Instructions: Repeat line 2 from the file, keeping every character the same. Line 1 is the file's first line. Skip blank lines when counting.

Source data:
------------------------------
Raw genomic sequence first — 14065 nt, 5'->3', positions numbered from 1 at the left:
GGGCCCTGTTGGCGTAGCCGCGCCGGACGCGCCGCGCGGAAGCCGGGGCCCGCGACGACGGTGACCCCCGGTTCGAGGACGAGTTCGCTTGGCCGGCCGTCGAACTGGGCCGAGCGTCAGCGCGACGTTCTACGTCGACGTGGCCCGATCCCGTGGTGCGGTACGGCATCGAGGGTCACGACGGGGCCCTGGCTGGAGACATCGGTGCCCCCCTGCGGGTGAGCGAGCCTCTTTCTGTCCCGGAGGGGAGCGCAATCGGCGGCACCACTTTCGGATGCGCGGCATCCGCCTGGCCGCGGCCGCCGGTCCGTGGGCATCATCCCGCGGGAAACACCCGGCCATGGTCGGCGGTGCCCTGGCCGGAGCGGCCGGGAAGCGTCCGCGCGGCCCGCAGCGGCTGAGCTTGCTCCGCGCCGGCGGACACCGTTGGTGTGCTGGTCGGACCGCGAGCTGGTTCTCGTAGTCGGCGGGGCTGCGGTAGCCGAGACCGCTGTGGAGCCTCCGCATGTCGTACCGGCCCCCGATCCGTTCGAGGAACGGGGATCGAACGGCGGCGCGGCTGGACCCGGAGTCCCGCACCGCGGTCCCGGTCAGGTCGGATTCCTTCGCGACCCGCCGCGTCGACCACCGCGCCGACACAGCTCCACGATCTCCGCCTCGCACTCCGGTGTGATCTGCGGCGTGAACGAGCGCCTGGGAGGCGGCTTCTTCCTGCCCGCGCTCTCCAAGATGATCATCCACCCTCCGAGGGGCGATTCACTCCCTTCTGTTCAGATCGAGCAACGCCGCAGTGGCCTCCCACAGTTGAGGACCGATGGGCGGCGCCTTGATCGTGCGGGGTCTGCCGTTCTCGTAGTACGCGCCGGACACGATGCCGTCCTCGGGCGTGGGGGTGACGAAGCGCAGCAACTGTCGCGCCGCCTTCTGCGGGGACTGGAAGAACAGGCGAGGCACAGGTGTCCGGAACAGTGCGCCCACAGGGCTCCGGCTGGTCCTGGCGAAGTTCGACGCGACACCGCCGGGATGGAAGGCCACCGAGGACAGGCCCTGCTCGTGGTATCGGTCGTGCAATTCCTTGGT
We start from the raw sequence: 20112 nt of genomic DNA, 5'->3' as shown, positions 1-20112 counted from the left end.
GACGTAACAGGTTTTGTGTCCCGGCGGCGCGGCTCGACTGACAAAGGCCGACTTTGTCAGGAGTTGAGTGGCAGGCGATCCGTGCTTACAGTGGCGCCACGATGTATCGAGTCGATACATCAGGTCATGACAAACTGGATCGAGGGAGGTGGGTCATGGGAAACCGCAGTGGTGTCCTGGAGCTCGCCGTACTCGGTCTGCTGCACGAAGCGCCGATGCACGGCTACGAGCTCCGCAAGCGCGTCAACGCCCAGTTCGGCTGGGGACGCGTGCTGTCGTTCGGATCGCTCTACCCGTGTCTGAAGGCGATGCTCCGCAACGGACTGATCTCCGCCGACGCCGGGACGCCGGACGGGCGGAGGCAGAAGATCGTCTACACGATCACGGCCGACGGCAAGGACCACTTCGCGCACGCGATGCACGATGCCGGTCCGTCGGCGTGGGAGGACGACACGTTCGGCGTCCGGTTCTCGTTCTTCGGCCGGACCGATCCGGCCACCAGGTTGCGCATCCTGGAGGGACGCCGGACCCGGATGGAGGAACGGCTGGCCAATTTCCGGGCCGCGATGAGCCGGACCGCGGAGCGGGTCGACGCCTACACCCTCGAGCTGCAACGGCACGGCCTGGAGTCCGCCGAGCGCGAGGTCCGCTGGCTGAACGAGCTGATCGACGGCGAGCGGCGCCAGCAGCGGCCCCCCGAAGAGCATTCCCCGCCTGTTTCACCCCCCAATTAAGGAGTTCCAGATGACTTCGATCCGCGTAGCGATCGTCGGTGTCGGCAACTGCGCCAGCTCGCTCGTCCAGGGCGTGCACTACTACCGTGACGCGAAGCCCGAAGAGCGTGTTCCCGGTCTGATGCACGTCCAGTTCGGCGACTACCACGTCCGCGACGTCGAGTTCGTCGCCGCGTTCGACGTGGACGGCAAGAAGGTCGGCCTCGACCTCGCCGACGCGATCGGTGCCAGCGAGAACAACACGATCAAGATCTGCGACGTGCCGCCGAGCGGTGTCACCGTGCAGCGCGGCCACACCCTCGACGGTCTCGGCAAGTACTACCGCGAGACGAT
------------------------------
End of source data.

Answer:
GGGCCCTGTTGGCGTAGCCGCGCCGGACGCGCCGCGCGGAAGCCGGGGCCCGCGACGACGGTGACCCCCGGTTCGAGGACGAGTTCGCTTGGCCGGCCGTCGAACTGGGCCGAGCGTCAGCGCGACGTTCTACGTCGACGTGGCCCGATCCCGTGGTGCGGTACGGCATCGAGGGTCACGACGGGGCCCTGGCTGGAGACATCGGTGCCCCCCTGCGGGTGAGCGAGCCTCTTTCTGTCCCGGAGGGGAGCGCAATCGGCGGCACCACTTTCGGATGCGCGGCATCCGCCTGGCCGCGGCCGCCGGTCCGTGGGCATCATCCCGCGGGAAACACCCGGCCATGGTCGGCGGTGCCCTGGCCGGAGCGGCCGGGAAGCGTCCGCGCGGCCCGCAGCGGCTGAGCTTGCTCCGCGCCGGCGGACACCGTTGGTGTGCTGGTCGGACCGCGAGCTGGTTCTCGTAGTCGGCGGGGCTGCGGTAGCCGAGACCGCTGTGGAGCCTCCGCATGTCGTACCGGCCCCCGATCCGTTCGAGGAACGGGGATCGAACGGCGGCGCGGCTGGACCCGGAGTCCCGCACCGCGGTCCCGGTCAGGTCGGATTCCTTCGCGACCCGCCGCGTCGACCACCGCGCCGACACAGCTCCACGATCTCCGCCTCGCACTCCGGTGTGATCTGCGGCGTGAACGAGCGCCTGGGAGGCGGCTTCTTCCTGCCCGCGCTCTCCAAGATGATCATCCACCCTCCGAGGGGCGATTCACTCCCTTCTGTTCAGATCGAGCAACGCCGCAGTGGCCTCCCACAGTTGAGGACCGATGGGCGGCGCCTTGATCGTGCGGGGTCTGCCGTTCTCGTAGTACGCGCCGGACACGATGCCGTCCTCGGGCGTGGGGGTGACGAAGCGCAGCAACTGTCGCGCCGCCTTCTGCGGGGACTGGAAGAACAGGCGAGGCACAGGTGTCCGGAACAGTGCGCCCACAGGGCTCCGGCTGGTCCTGGCGAAGTTCGACGCGACACCGCCGGGATGGAAGGCCACCGAGGACAGGCCCTGCTCGTGGTATCGGTCGTGCAATTCCTTGGT